Wildlife watching is often painfully difficult. Most wild animals, and British mammals in particular, are either nocturnal or have a healthy fear of humans; in the majority of cases, both. So, if you want to get that fox, or those badgers to stay that little bit longer in your garden, perhaps long enough to get a photo, what do you do? You put out food and, if you’ve done your homework, you probably scatter it around the lawn to prevent the animal in question from just picking it up and taking it away to eat it in a ‘safer’ location. Similarly, some of the most spectacular images of wildlife have been taken when the animal has been lured to the photographer on the promise of something to eat.
Educational tours use the same philosophy to ‘guarantee’ close encounters with their chosen subjects; as most badger watchers have found, brock spends very little time milling around the sett of an evening, often emerging and taking a few sniffs before heading straight out to feeding grounds – a couple of handfuls of nuts sprinkled around the sett helps keep the badgers about to permit observation. Holidaymakers and film crews are drawn to some locations in the tropics and sub-tropics on the promise of being in the water with sharks – again, a guide with a block or box of fish help to ensure that the animals turn up.
The belly rules the mind
The late opera singer Luciano Pavarotti once said: “One of the very nicest things about life is the way we must regularly stop whatever it is we are doing and devote our attention to eating.” This sums up nicely the role of food in the lives of animals, from the smallest of invertebrates to humans. Food is crucial to survival; without it we cannot survive and for this reason it is called a ‘limiting factor’. Limiting factor is an ecological term meaning anything that an animal needs to survive – food, water, shelter, oxygen, etc. Different species have different limiting factors and some are more crucial than others—typically, we can survive for up to about three weeks without food, but only about three days without water and three minutes without oxygen—but, overall these factors can be used to explain changes in a population.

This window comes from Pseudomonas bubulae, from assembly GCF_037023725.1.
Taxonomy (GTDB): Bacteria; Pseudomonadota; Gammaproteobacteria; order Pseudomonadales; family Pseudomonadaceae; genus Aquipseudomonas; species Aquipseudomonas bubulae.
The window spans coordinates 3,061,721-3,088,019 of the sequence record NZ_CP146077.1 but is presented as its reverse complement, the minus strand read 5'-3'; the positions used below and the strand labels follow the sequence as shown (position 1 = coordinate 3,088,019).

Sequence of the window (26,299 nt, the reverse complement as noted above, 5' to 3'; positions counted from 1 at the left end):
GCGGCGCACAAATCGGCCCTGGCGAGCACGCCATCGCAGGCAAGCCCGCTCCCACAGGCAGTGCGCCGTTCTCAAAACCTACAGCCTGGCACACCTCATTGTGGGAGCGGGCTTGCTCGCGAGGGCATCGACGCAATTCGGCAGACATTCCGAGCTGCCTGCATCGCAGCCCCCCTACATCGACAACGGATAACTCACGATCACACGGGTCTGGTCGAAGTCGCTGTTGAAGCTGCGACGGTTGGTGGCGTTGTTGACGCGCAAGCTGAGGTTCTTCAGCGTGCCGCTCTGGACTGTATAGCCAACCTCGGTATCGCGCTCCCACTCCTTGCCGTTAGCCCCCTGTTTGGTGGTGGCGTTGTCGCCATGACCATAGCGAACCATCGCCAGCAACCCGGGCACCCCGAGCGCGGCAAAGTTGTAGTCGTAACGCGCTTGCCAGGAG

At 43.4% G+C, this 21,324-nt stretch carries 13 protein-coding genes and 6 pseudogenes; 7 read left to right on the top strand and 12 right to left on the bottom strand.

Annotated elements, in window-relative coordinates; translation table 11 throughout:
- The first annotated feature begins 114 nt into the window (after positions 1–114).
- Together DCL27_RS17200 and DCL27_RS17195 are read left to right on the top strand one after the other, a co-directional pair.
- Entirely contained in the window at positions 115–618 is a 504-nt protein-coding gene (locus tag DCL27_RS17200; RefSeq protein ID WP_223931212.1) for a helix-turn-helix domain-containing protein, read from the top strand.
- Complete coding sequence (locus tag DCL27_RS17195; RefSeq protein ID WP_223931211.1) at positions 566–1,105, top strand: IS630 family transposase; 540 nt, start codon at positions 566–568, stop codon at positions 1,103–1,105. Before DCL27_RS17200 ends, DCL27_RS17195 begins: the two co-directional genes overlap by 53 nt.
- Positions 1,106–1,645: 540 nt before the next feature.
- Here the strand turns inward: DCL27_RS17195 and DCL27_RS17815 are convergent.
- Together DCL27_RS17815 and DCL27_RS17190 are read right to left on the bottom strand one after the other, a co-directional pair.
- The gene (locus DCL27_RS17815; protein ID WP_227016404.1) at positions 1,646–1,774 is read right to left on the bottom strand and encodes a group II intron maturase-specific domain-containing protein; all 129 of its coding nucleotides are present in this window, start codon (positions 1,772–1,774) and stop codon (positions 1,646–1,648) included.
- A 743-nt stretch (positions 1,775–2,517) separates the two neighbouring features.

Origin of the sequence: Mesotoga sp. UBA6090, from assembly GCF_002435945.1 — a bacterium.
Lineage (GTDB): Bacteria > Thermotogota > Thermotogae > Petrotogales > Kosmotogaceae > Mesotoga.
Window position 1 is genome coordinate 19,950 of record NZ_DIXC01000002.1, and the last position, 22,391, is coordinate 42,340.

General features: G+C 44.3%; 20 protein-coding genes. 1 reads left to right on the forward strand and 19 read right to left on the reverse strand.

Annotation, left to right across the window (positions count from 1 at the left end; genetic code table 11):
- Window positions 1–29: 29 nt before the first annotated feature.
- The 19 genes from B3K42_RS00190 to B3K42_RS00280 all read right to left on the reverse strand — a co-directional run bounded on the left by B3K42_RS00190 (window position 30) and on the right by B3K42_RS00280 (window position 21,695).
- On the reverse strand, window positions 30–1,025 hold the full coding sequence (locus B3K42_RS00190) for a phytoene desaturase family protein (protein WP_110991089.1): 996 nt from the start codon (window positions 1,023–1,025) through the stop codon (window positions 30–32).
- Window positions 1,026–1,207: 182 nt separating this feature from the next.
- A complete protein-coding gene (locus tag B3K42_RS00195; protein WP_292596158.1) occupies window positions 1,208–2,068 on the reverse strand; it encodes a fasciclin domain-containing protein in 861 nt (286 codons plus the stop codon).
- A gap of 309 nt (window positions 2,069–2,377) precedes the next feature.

Hand in hand with limiting factors goes the maximum number of individuals of a given species that an area of land can support; known as the carrying capacity. A population will increase in size until it reaches the habitat’s carrying capacity, at which point one or more limiting factors will step in to prevent it getting any higher. Let’s take an example.
You got to the supermarket every week for your grocery shopping; it’s always been well stocked and quiet. Suddenly, a new housing estate built nearby leads to an influx of other people, all trying to do their shopping. The supermarket only had a limited amount of food and when the last melon, let’s say, is gone then that’s it – they may order some more but it’s going to take a couple of days for them to arrive, just like wild food takes time to replenish. So, you need to get one of those melons, but everyone else in the shop also has a desire for fruit salad, what do you do? Well, you try and get to the fruit first: maybe you get to the shop earlier, or barge your way through knocking pensioners and small children out of your way – this is known as competition (you and your neighbours are striving for the same thing and, invariably, some will succeed at the expense of others).